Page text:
(1783–1865), anatomist, anthropologist, and medical reformer. The son of a leading provincial surgeon, he was educated at Elmore School near Gloucester, then apprenticed to John Abernethy. He became a licentiate of the College of Surgeons in 1805, shortly afterwards establishing his critical reputation with work on hernia and eye diseases [see medicine, 18]. Through Abernethy he gained the post of assistant surgeon at St Bartholomew's and election to the Royal Society in 1813. Within two years he had gained sinecures at the Royal Bridewell and Bethlehem hospitals, and the prestigious Hunterian professorship of Anatomy and Surgery at the College of Surgeons.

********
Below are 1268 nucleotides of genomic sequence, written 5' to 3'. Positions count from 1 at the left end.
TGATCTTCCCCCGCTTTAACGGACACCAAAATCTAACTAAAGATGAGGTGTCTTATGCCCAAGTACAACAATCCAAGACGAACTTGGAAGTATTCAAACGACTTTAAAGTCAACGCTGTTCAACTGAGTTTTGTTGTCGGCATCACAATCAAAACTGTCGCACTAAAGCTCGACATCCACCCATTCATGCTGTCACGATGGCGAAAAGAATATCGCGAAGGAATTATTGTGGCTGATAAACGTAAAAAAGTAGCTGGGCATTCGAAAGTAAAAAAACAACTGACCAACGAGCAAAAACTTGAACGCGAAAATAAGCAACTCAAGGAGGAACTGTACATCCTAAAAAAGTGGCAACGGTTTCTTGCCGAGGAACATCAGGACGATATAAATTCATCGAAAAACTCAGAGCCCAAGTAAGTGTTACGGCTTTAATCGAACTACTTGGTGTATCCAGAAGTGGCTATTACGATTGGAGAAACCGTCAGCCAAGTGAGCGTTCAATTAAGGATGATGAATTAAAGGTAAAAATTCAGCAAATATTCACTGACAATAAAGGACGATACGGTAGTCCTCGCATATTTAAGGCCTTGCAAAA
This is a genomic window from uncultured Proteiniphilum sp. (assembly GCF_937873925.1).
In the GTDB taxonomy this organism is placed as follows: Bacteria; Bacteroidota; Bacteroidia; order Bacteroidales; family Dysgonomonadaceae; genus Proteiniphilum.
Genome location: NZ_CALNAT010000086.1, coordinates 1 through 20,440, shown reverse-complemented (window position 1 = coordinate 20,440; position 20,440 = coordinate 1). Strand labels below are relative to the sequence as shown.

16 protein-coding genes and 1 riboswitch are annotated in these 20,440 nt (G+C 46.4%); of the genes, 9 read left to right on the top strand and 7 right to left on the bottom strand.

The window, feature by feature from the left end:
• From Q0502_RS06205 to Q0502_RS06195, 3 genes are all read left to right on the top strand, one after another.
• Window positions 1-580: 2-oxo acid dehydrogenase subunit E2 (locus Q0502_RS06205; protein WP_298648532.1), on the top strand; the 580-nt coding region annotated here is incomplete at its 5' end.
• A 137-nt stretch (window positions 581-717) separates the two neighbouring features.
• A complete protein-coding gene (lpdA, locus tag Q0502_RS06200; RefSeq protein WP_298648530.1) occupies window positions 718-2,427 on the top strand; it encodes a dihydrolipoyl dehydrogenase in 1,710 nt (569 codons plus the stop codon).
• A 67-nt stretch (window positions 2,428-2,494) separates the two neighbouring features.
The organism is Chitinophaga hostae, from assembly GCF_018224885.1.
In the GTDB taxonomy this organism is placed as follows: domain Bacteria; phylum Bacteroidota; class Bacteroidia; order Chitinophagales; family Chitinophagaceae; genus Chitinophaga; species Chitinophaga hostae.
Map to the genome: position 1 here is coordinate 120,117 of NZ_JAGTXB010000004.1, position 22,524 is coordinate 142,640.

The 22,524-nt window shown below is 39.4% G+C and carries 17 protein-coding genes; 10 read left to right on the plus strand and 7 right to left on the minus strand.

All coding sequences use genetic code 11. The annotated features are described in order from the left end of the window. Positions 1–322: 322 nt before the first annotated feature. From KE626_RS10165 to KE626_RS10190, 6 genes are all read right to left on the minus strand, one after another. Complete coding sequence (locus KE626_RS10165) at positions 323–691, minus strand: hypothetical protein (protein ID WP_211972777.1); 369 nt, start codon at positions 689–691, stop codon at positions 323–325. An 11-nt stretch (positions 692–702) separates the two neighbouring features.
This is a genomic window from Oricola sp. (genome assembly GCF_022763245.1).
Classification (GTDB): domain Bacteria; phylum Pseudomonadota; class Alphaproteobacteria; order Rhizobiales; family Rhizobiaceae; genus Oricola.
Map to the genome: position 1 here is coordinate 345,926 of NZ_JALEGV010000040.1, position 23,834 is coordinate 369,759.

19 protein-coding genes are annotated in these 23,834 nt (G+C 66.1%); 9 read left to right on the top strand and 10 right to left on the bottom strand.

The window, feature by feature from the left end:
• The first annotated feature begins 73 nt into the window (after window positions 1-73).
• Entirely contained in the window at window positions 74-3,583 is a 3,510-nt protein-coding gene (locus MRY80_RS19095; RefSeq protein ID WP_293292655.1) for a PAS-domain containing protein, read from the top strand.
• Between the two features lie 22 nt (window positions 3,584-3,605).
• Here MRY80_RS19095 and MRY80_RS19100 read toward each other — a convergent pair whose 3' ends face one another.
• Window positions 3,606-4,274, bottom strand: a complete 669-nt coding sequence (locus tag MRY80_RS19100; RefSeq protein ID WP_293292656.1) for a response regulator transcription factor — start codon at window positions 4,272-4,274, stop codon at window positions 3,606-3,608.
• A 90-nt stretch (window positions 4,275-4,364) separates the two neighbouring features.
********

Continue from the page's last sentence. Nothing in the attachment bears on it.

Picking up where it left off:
From An Oxford Companion to the Romantic Age in Oxford Reference.
Subjects: Modern History (1700 to 1945).